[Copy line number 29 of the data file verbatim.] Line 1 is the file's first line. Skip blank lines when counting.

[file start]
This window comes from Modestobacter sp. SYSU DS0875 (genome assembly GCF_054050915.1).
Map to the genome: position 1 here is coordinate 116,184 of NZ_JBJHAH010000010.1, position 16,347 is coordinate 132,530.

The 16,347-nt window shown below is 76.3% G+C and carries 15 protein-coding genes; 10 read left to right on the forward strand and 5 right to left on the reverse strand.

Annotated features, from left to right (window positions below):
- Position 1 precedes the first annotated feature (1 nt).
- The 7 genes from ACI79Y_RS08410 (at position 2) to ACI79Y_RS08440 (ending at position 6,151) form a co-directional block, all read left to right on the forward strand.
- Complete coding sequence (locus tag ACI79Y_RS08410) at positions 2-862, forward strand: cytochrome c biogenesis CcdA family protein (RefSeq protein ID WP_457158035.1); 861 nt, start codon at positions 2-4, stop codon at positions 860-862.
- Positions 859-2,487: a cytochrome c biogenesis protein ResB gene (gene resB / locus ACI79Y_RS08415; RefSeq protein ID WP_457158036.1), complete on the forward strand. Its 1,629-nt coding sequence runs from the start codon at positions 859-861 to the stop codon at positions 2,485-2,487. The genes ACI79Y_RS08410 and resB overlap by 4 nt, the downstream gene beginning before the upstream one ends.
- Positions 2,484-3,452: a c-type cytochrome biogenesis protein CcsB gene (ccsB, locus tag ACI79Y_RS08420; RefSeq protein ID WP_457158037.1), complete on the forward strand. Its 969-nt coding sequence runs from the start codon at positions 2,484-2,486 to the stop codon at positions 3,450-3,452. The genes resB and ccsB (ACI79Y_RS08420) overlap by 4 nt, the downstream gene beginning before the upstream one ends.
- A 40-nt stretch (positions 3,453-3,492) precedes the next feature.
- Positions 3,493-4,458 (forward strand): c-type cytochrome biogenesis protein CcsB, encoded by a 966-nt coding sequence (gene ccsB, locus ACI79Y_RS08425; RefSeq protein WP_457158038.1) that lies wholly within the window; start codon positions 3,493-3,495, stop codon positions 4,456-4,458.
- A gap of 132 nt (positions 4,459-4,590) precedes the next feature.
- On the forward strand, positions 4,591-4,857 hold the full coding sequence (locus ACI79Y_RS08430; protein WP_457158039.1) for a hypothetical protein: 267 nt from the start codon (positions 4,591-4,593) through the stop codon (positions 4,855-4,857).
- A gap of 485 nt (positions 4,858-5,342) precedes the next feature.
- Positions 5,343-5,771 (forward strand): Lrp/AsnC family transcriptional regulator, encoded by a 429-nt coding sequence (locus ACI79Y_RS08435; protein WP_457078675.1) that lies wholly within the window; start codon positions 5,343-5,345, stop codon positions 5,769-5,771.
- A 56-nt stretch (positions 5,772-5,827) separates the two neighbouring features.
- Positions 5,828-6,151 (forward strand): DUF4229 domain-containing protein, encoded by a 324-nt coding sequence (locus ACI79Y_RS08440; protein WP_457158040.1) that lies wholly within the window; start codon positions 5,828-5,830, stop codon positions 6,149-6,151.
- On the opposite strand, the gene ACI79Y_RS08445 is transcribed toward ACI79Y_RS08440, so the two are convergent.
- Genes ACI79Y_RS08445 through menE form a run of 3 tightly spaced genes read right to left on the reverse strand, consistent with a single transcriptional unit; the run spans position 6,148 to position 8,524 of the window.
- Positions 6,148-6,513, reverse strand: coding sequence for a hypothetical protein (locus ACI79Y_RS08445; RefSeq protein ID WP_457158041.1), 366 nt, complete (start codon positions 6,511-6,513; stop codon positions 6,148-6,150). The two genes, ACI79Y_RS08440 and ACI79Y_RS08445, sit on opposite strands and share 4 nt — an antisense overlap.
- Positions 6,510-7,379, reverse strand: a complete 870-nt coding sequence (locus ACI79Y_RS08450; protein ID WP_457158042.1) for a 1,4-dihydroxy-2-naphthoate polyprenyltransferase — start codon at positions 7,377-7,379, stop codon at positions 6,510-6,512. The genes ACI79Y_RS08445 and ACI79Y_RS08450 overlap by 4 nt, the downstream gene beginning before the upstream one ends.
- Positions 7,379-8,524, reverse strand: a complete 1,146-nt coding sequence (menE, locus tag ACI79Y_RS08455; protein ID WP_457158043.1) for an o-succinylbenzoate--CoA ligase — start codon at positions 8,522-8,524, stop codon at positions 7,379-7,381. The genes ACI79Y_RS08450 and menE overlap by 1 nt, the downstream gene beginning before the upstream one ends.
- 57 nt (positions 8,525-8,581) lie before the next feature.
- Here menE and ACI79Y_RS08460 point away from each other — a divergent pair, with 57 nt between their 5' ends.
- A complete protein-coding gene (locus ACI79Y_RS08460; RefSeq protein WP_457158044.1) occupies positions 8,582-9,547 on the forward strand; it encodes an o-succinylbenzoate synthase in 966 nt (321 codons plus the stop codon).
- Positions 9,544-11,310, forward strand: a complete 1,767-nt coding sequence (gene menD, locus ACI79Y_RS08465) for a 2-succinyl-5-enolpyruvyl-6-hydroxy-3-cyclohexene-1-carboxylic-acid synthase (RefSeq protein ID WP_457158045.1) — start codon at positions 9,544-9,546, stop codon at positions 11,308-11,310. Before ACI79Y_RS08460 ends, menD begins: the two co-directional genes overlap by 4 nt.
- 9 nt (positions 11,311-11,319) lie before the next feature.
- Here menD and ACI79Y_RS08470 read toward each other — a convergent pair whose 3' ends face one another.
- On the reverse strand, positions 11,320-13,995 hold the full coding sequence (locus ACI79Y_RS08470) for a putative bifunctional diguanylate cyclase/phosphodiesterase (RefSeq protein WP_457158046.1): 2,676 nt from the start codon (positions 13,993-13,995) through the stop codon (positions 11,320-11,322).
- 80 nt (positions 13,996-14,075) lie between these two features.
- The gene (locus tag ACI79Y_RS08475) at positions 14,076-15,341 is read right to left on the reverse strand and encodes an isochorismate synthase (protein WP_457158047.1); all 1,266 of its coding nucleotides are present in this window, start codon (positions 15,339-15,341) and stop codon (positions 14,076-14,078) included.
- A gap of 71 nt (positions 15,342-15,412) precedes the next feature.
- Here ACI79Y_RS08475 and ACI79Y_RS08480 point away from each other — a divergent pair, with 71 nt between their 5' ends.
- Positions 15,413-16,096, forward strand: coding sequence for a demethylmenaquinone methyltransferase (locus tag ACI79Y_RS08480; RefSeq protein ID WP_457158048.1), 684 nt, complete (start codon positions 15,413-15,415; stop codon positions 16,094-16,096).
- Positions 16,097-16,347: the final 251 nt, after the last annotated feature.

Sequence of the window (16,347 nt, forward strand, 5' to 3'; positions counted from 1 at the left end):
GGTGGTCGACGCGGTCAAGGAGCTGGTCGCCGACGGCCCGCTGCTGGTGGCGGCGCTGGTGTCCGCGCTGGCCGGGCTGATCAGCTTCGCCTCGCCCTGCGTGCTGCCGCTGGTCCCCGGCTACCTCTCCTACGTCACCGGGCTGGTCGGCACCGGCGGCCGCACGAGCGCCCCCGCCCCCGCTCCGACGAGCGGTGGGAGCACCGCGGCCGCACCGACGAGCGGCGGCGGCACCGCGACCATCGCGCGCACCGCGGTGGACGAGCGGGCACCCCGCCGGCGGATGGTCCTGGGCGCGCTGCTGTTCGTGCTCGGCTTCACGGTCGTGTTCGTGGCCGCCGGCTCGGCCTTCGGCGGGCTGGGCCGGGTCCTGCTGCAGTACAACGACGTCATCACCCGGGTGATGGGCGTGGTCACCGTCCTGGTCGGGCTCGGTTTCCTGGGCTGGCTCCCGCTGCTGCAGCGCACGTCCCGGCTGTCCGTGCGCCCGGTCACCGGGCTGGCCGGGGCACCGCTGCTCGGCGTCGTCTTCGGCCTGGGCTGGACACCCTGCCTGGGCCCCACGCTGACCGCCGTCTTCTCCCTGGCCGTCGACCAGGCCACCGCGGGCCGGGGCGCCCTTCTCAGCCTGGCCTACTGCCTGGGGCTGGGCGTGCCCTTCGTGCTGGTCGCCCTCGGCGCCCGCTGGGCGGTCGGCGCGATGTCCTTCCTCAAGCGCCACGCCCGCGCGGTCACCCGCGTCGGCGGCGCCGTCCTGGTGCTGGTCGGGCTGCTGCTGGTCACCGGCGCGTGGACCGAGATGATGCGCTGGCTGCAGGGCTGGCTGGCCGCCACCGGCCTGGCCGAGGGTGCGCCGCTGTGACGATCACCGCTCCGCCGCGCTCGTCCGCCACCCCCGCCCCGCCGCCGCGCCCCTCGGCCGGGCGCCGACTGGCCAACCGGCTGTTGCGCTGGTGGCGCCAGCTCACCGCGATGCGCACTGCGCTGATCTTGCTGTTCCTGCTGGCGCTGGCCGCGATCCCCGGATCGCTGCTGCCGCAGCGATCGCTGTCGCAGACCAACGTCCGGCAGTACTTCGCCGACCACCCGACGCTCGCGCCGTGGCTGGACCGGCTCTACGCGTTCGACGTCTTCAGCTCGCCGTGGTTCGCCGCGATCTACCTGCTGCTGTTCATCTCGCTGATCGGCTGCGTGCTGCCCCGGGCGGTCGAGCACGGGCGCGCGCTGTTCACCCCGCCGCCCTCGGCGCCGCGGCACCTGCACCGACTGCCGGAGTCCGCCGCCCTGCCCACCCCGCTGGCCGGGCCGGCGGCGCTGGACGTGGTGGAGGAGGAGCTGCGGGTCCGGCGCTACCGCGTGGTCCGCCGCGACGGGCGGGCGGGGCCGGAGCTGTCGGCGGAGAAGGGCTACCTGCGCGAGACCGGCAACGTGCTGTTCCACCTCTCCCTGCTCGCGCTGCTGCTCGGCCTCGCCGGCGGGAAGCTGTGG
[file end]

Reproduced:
- On the reverse strand, positions 11,320-13,995 hold the full coding sequence (locus ACI79Y_RS08470) for a putative bifunctional diguanylate cyclase/phosphodiesterase (RefSeq protein WP_457158046.1): 2,676 nt from the start codon (positions 13,993-13,995) through the stop codon (positions 11,320-11,322).